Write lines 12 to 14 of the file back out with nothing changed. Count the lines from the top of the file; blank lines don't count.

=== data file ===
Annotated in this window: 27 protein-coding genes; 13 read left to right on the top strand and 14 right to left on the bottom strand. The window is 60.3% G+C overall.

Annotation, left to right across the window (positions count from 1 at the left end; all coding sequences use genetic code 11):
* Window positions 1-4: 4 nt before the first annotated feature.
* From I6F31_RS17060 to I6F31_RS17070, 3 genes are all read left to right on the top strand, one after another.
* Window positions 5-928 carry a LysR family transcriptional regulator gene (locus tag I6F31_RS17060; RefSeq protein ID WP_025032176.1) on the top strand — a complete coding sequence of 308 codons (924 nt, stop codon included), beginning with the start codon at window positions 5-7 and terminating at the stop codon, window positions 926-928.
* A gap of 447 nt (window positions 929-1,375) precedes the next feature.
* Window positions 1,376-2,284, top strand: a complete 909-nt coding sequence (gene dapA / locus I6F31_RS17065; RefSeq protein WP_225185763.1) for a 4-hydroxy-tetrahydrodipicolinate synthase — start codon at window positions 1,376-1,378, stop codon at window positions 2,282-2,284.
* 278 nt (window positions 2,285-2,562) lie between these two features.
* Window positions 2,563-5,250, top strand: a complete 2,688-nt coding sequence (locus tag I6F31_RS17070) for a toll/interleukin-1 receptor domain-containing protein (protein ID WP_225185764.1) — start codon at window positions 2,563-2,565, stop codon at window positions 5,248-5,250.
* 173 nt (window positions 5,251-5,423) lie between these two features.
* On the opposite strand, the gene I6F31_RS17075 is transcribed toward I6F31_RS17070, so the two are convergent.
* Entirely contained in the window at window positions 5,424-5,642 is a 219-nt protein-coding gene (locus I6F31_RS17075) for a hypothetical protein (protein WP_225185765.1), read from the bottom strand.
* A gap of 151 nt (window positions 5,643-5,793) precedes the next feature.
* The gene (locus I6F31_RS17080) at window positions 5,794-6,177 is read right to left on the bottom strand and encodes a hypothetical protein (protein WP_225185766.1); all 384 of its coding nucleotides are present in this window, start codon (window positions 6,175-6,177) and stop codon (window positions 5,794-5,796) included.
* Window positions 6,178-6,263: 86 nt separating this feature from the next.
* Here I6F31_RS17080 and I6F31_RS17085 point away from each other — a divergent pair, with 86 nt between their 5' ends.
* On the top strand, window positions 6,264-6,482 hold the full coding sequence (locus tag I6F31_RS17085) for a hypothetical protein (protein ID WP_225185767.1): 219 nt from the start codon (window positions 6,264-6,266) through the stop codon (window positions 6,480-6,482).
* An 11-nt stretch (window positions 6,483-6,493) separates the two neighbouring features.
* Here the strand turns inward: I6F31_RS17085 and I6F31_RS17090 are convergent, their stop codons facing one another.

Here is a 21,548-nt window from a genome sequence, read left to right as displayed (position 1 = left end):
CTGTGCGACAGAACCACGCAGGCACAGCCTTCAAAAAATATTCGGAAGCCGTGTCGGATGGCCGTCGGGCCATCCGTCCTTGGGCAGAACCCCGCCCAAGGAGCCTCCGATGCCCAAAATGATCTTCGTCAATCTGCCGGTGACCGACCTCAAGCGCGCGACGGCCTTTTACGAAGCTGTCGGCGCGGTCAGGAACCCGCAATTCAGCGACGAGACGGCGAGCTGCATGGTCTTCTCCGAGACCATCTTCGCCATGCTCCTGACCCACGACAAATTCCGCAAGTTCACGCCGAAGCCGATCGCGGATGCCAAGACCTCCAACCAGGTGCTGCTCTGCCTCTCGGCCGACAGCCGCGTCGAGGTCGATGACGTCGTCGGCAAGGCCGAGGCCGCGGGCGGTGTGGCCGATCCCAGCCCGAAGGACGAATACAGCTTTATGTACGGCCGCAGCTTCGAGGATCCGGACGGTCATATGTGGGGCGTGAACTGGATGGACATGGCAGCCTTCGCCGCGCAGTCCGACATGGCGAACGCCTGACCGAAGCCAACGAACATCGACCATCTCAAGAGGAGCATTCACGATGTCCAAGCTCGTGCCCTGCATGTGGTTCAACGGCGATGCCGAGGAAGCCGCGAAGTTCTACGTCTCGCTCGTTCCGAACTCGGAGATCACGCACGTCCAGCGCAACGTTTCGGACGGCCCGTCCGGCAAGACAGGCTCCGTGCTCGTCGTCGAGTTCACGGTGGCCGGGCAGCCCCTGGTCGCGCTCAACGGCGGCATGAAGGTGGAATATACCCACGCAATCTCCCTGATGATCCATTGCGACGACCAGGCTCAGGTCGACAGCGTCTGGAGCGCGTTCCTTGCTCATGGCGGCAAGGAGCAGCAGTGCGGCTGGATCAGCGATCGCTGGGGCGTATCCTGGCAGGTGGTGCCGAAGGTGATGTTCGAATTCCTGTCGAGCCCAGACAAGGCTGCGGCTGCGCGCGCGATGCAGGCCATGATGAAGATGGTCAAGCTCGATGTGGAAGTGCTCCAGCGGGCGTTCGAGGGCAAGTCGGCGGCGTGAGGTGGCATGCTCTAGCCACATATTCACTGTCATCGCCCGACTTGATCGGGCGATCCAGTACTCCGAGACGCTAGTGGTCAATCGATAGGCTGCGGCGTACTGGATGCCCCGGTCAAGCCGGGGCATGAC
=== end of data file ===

* Entirely contained in the window at window positions 5,424-5,642 is a 219-nt protein-coding gene (locus I6F31_RS17075) for a hypothetical protein (protein WP_225185765.1), read from the bottom strand.
* A gap of 151 nt (window positions 5,643-5,793) precedes the next feature.
* The gene (locus I6F31_RS17080) at window positions 5,794-6,177 is read right to left on the bottom strand and encodes a hypothetical protein (protein WP_225185766.1); all 384 of its coding nucleotides are present in this window, start codon (window positions 6,175-6,177) and stop codon (window positions 5,794-5,796) included.